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Entrepreneur tackles climate change

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Posted: Oct 6, 2020 11:58 AM

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    Hartford, CT (Hartford Business Journal) -- The ways the U.S. and other countries produce electricity and dispose of garbage continue to damage the environment and climate, despite advances in clean energy and recycling.

They’re global problems with high stakes, and a Farmington Valley native wants to help tackle both at the same time.

Bjornulf Ostvik, founder and CEO of Connecticut startup Ecogensus, has patented shipping container-sized receptacles that heat solid waste into a dense char that can later be burned as fuel, replacing dirtier burning coal in power plants and cement factories.

“We sit at the nexus, or create a nexus, between the waste industry and the utility industry,” Ostvik said in a recent interview.

Ecogensus has been headquartered for the past few years in downtown Hartford’s CityPlace II office tower, but is currently shopping for a larger home office. The company, which has under 25 employees, also has property in West Hartford and Rocky Hill.

Ecogensus started commercial production of its “EGS-5000L” units in August at a Texas factory. It remains to be seen whether the technology will catch on.

Ostvik, 40, is a Georgetown Law grad with an accomplished resumé that includes three years at defense giant Lockheed Martin, where he led teams developing new technologies for the military and other customers, and four years as an executive officer at a publicly traded wastewater infrastructure company.

Since 2015, however, Ostvik has also spent a fair amount of time in court, including as a witness in two high-profile criminal corruption trials in New York that ultimately sent a powerful state senator and his son to prison.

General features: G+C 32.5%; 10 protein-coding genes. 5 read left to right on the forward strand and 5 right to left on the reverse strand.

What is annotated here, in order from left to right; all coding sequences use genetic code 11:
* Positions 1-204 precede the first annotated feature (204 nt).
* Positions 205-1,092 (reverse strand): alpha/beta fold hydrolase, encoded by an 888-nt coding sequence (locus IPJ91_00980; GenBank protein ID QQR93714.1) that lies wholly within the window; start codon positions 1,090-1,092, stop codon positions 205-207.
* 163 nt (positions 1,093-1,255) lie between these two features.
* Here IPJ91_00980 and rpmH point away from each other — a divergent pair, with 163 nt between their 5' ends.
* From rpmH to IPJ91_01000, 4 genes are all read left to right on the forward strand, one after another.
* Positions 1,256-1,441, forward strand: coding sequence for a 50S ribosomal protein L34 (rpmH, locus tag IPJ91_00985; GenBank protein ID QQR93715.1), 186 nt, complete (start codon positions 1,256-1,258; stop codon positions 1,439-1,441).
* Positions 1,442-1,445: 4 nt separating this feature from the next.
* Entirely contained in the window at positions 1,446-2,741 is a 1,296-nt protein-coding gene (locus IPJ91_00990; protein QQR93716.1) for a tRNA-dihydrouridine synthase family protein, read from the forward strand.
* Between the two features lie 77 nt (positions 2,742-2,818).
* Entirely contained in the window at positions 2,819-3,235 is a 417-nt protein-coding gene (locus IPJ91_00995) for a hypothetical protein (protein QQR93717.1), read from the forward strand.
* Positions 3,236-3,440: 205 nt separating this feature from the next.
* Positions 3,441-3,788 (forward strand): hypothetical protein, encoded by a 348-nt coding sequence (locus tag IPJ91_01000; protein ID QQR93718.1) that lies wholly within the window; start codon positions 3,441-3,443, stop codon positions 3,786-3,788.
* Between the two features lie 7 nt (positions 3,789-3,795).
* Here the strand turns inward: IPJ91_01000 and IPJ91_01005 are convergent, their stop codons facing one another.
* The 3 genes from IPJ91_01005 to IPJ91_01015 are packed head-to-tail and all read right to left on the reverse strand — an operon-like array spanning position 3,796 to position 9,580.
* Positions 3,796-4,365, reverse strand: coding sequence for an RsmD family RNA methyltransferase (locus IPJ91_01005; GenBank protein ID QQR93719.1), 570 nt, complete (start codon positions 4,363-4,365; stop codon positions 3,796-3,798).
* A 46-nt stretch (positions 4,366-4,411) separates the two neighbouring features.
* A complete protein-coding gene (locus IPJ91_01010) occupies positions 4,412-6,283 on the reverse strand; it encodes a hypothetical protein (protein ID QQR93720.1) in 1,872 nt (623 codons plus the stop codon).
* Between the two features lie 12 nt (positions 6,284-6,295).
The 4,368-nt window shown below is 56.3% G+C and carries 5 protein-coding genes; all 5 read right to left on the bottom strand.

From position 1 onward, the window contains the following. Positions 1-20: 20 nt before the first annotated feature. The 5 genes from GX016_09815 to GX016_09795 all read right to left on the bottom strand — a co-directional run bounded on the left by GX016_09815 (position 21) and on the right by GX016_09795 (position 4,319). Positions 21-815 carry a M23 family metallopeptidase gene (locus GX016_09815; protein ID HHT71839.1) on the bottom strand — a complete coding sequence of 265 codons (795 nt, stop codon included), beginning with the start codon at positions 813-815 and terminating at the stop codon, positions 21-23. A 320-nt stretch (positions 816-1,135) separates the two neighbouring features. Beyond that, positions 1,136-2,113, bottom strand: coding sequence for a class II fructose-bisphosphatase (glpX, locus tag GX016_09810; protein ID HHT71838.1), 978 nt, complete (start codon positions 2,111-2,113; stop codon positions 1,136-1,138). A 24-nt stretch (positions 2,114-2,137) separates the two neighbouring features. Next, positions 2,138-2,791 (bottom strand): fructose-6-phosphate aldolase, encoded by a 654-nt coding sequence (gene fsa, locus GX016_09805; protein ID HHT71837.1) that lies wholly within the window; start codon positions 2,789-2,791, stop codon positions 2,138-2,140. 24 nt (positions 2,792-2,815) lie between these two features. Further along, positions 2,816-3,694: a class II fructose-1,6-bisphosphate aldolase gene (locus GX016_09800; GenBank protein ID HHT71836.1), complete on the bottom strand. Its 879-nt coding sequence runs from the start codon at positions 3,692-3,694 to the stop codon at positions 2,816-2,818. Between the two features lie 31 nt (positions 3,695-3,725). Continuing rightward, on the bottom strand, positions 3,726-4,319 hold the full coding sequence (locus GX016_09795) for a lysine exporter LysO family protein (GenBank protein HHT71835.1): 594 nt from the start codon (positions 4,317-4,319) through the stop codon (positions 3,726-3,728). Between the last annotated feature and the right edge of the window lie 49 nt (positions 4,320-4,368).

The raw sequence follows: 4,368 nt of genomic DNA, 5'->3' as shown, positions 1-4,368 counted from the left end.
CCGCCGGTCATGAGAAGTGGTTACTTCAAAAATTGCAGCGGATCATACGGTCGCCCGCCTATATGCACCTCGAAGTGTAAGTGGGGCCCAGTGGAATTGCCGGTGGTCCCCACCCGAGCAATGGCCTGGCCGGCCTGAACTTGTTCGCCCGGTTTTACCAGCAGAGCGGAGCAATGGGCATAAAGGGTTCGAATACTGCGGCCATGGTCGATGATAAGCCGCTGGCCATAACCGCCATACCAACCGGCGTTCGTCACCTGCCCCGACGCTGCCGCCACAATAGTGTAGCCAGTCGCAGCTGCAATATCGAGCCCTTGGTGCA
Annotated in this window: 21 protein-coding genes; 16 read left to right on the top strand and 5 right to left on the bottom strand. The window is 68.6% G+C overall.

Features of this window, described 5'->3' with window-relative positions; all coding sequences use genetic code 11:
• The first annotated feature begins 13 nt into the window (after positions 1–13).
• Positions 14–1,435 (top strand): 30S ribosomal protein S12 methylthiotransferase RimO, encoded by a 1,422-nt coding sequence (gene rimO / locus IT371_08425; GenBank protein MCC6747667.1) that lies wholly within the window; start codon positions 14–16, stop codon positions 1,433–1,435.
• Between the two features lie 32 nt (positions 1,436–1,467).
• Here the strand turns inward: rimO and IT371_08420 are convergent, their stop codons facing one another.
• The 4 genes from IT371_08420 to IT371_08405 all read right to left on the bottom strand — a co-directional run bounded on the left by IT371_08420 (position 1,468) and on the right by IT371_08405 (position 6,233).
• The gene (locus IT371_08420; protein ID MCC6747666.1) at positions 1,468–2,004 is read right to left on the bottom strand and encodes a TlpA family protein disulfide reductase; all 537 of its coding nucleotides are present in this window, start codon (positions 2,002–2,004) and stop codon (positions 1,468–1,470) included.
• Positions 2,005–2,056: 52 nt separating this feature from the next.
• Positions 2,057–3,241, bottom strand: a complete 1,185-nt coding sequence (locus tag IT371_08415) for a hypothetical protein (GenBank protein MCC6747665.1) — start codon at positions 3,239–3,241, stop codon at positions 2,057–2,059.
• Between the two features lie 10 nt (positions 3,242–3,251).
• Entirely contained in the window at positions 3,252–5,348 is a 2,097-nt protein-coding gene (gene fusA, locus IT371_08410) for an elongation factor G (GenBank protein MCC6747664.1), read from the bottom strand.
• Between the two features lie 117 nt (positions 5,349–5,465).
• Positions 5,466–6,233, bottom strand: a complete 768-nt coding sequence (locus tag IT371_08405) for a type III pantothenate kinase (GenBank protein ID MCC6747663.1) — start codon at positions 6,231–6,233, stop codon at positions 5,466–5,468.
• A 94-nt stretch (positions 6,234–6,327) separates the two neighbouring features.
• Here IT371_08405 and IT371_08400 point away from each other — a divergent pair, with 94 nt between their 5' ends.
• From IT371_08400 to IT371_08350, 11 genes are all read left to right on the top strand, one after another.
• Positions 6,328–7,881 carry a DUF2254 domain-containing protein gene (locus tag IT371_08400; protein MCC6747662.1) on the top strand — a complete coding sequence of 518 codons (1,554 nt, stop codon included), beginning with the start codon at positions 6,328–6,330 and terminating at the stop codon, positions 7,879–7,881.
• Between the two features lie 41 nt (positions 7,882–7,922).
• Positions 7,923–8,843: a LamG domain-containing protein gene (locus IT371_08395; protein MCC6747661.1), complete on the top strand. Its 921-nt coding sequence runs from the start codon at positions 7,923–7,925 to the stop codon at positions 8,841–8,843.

Meantime, Ostvik is currently suing his former corporate attorneys for more than $100 million, alleging they extorted him and conspired to gain control of Ecogensus and related entities.

In addition, a law firm that subleased Ecogensus its CityPlace II office is now suing the company, alleging it failed to pay more than $56,000 in rent and fees in recent months.

Ostvik claims he gave proper notice terminating the month-to-month agreement as of March, but said the COVID-19 pandemic delayed his ability to fully move out of the space on time.

Despite the legal entanglements, Ostvik says Ecogensus is poised to succeed.

“We are getting global interest,” he said. “People are reaching out from all over the world and all over the country.”

Landfilling is the dominant waste-disposal method in the United States. Burning waste to produce energy, which has been Connecticut’s preferred method in recent decades, is also prevalent.

Ostvik hopes Ecogensus can help reduce the need to do both.

“The idea of aggregating waste and shipping it across state lines to then put it in a hole in the ground is a horrible thing for human health and the environment,” he said.

Using a thermal treatment process called torrefaction, Ecogensus’ flagship EGS-5000L units dry out and break down solid waste at temperatures of several hundred degrees, while removing oxygen to prevent combustion.